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click to enlarge Bryn Vale and Taylor Schilling in Family

Photo courtesy of The Film Arcade

Bryn Vale and Taylor Schilling in Family

Juggalos finally get some wicked clown love from the mainstream in 'Family' 

Family in face paint

Here's something you don't see every day: a movie in which Juggalos – those fanatical face-painted followers of Insane Clown Posse – not only play a major role in a motion picture, but are treated with a modicum of respect, even as they're frequently the butt of jokes. That angle is what makes writer-director Laura Steinel's Family a hoot when it should feel familiar, since the story is typical of family comedies – R-rated family comedies, that is.

Kate (Taylor Schilling, Orange Is the New Black) is a buttoned-up, self-loathing, no-nonsense senior vice president at a hedge fund. She has zero tolerance for anything that impedes her professional success. So when her estranged brother (Eric Edelstein) asks her to watch his 11-year-old daughter, Maddie (Bryn Vale), for a few days, Kate's initial reaction is a firm "No."

After a serious guilt trip from her sister-in-law, Kate agrees to babysit. (How estranged is this family, by the way? Kate doesn't remember Maddie's name or her brother's home address.)

And thus begins Kate's light-comedy path to redemption, the ol' ah-family-ain't-so-bad-it-leads-to-personal-growth routine that we've seen countless times before (Home for the Holidays, Baby Boom, The Family Stone, Uncle Buck). Fortunately, Steinel counteracts the genre's saccharine tendencies with lots of outrageous situations and sharp dialogue. For example, when Maddie complains that kids at school call her names because she wears a cape, Kate says, "If you want to run around looking like the Burger King, then kids are going to make fun of you."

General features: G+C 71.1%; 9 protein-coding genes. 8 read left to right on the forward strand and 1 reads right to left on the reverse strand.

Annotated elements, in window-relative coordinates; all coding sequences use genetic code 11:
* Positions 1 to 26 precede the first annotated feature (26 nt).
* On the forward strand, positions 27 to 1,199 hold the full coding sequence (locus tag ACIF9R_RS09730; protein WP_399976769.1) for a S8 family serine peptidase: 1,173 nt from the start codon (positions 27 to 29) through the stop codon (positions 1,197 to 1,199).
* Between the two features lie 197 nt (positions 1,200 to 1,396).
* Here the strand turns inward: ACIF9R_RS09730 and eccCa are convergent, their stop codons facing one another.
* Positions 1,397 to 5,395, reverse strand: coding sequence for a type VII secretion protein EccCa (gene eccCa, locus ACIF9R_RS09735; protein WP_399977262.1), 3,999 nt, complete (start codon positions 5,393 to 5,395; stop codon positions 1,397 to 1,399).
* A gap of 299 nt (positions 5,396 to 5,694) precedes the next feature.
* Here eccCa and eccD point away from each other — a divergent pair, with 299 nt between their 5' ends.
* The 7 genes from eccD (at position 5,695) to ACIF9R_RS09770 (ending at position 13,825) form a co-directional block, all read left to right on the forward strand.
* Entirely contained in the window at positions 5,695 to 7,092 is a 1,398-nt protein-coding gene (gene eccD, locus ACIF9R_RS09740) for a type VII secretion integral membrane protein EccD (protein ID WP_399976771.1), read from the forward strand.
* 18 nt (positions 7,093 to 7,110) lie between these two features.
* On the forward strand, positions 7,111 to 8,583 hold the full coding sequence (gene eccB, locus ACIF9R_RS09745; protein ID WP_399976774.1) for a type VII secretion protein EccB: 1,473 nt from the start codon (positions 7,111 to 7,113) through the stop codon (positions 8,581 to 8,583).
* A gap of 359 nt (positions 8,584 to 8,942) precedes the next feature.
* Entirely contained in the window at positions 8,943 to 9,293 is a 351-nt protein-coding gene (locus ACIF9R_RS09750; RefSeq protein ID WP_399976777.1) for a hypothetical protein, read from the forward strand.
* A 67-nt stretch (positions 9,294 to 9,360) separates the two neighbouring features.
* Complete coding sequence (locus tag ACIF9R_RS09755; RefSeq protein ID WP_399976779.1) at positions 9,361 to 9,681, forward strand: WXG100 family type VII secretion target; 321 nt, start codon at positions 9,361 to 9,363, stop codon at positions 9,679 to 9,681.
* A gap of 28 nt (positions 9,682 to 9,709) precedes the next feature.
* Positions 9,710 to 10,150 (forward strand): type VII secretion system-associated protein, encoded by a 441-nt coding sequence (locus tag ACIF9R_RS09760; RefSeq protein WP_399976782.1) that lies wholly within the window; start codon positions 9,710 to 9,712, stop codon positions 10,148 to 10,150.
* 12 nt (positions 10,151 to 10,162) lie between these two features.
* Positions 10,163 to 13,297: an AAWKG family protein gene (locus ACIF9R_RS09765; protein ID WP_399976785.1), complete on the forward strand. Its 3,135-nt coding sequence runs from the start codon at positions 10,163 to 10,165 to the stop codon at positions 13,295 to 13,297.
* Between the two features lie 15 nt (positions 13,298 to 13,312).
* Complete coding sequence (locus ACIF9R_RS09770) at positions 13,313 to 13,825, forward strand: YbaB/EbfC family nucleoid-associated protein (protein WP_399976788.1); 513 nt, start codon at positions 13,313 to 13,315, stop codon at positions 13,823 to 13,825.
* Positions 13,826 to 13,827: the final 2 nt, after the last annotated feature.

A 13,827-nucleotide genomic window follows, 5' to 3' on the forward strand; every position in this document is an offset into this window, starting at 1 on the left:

It's an unkind thing for an aunt to say to her miserable niece, but it's funny, and Schilling's comic timing is strong enough to make Kate come off as maladroit in social situations rather than a total asshole with a complete disregard for another person's feelings.

I'd like to tell you the Juggalo gag, in what turns out to be a major plot point, is a big surprise, but its introduction in Family is one of the movie's major stumbling blocks. Family opens with a scene straight out of a J.J. Abrams TV show – you know, when the episode begins with the ending and then flashes back to the beginning – so we know from the first moment that Kate will end up chasing Maddie around a Gathering while they're both covered in face paint.

Fortunately, what happens at the Gathering – shot at a real Gathering, by the way – mostly makes up for Steinel telegraphing the story's ending. And despite some feelings of story déjà vu, Family mostly works. It doesn't take itself too seriously, even when it tackles a few of the movie's more serious subjects, such as bullying, parenting an awkward child, and Kate's tendency to treat her co-workers as pawns in a chess game rather than humans with lives outside the office. Schilling is the glue holding this contrivance together, and she pulls it off. Helping her is Vale, as well as Bryan Tyree Henry as Sensei Pete, Maddie's well-intentioned sort-of karate instructor.

Bonus: Kate doesn't go through a complete transformation, but just enough of one to make it seem as if the movie hasn't sold out her character for the sake of delivering a feel-good ending. It's the kind of transformation someone might actually have after a life-altering experience, even if it's spurred on by the Gathering of the Juggalos.

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